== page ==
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Discussion Starter #1
I've recently started shooting USPSA and shot my first match last weekend with my SW1911 in the Single Stack class. Had a ball doing it and the weapon far outperformed the shooter. Would love to keep with SS but not sure I can do that every match just because of the cost of ammo (I don't reload) that would be required to practice as much as I prefer to during the week.



Because of that I have been thinking about participating in either Production or Limited-10. But I am not sure if I'd want to shoot Production with a .40SW when everything is rated as a Minor caliber regardless of what the true power factor really is. I'd think that I would be at a distinct disadvantage in Production shooting against a bunch of light recoil 9mm guns.



Likewise I see that many of the Limited-10 folks are shooting heavy DA doublestack 1911 style handguns. I've always felt that the 45acp has a much lighter recoil (especially in a heavy gun) than the .40SW does in a polymer gun. Too, there are a lot more modifications permitted to a Limited-10 gun ... many of which I have no real desire in pursuing for my M&P.



So, what I am trying to decide is this:



Do I sell or trade my M&P 40 for an M&P 9 and compete in Production... or do I suck it up and compete in Limited-10 with the .40SW??? I'd definitely be able to afford to shoot 9mm as much as my heart desires but .40SW isn't exactly breaking my budget either. I just can't afford to shoot 200+ rounds of .45acp every week in practice and then shoot another 100-150 three weekends a month at matches.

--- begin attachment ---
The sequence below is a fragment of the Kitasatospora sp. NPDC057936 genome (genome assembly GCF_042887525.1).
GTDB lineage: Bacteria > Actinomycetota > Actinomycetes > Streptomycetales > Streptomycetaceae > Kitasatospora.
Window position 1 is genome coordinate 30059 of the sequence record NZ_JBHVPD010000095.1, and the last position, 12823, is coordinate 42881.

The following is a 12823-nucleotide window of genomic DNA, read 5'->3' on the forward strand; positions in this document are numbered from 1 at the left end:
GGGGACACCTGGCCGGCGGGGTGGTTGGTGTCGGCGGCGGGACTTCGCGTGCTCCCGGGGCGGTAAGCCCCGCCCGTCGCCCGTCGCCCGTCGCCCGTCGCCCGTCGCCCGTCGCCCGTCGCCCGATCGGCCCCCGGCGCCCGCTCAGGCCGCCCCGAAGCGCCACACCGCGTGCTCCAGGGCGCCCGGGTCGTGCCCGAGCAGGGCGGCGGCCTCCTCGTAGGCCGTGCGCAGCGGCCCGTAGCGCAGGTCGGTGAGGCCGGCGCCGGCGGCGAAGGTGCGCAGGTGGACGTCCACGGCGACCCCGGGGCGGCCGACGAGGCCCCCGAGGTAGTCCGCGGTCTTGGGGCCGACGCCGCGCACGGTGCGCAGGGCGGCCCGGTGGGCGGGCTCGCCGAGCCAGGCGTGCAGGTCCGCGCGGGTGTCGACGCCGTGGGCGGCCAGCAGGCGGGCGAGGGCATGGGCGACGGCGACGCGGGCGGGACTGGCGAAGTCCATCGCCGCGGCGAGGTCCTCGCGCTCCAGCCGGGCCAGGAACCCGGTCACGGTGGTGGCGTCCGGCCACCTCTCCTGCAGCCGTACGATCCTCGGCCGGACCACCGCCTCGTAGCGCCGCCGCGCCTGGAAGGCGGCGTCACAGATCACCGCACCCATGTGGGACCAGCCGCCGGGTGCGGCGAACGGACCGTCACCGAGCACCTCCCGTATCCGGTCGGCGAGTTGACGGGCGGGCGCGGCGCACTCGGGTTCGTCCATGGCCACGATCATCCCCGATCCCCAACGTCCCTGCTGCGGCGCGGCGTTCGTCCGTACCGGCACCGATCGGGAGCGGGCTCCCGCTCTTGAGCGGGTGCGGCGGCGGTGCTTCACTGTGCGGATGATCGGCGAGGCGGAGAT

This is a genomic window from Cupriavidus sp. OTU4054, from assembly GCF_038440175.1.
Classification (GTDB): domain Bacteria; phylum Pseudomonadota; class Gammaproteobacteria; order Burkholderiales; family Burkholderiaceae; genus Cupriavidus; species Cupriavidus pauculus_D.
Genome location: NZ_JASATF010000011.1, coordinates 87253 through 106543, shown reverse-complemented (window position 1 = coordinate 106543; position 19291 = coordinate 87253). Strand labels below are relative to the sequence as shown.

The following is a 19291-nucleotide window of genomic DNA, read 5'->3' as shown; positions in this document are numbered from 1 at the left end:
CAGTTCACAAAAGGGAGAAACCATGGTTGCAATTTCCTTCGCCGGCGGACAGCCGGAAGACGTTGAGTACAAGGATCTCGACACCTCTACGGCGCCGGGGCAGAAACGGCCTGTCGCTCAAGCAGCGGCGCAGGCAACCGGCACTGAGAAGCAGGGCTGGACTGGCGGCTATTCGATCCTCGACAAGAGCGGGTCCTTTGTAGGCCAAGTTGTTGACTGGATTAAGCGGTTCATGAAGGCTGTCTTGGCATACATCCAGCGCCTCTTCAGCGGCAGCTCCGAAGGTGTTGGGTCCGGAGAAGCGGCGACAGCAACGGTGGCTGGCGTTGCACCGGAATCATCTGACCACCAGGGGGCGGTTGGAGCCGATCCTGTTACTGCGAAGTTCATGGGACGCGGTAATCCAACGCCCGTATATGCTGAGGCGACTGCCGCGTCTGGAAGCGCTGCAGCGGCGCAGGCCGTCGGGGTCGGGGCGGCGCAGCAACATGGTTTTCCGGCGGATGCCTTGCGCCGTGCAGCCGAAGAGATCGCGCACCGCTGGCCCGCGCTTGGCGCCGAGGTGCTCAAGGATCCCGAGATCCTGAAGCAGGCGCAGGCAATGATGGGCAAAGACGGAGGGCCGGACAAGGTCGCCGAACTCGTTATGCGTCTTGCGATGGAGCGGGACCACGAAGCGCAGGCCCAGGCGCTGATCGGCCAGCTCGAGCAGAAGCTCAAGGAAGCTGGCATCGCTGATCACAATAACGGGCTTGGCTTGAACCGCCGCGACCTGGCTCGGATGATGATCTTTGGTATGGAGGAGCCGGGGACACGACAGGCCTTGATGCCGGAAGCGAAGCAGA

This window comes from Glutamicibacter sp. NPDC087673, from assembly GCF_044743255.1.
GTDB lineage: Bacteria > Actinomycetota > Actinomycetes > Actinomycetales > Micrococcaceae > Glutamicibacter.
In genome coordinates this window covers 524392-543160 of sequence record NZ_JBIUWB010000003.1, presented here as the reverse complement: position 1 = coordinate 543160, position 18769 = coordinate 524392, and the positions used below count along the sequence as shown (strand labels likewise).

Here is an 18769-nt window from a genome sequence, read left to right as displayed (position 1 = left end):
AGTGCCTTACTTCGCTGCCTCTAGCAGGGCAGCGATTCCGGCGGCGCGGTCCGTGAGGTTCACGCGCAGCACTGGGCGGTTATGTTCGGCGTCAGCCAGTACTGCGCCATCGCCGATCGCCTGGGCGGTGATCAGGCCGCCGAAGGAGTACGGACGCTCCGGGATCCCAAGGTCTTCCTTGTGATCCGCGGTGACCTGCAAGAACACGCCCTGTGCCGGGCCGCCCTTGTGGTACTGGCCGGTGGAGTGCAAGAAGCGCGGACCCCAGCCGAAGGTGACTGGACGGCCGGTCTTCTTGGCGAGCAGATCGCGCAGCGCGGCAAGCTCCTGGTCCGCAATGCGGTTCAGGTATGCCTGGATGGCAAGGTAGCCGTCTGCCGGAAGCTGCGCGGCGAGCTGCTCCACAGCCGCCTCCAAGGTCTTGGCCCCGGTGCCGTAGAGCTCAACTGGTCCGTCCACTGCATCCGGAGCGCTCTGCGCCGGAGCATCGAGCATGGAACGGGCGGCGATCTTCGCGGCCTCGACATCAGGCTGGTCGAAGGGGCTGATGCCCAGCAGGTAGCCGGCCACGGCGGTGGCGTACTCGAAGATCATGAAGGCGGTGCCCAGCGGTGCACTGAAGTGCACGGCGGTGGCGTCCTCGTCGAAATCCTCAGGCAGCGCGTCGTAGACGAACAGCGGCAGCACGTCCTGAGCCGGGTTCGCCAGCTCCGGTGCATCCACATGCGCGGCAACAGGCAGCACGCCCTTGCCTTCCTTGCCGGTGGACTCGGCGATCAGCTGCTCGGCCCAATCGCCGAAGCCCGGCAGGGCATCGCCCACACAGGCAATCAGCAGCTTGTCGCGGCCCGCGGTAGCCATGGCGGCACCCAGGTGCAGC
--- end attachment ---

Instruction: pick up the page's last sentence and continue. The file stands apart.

I see pros and cons to each option here but was hoping some of you could talk a little sense into me.




Thanks!
 

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Reload!! Shoot .40. Everyone seems to be stuck on 9mm being softer to shoot, I don't see it personally.
 

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I shoot my M&P 9mm in Production.



I would try a couple matches shooting the M&P .40 in Limited 10. I think if you can shoot the gun well, you can be very competitive with the M&P. If you decide it's not a good fit, then look at getting a M&P 9mm for Production.



I bought the 9mm because I knew I had to keep ammo cost at a minimum. This is the only way I can afford to practice.
 

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If you already have a .40 keep it. You most likely won't notice the difference in caliber when your shooting in a competition,
 

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Discussion Starter #5
Sigman said:
If you already have a .40 keep it. You most likely won't notice the difference in caliber when your shooting in a competition,


Because of the adrenaline rush or what? I notice a big difference between 9mm and .40SW at the range.
 

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Broadside said:
[quote name='Sigman']If you already have a .40 keep it. You most likely won't notice the difference in caliber when your shooting in a competition,


Because of the adrenaline rush or what? I notice a big difference between 9mm and .40SW at the range.[/quote]



The better you get at shooting, the less of a difference you will notice between calibers. .45 is a mellow push that takes a while to get back into battery. 9mm is a snappier cartridge with easy to control flip. .40 is somewhere in between, but given the bullets available can be laoded to feel like a 9 shooting 147 or a 45 shooting 185/200 grain bullets. A good grip makes all teh difference in the world, and irons out a lot of the differences.



If you get into USPSA at all seriously, you WILL be reloading if you care about money. And if reloading, .40 is the most versatile cartidge for USPSA'a various divisions.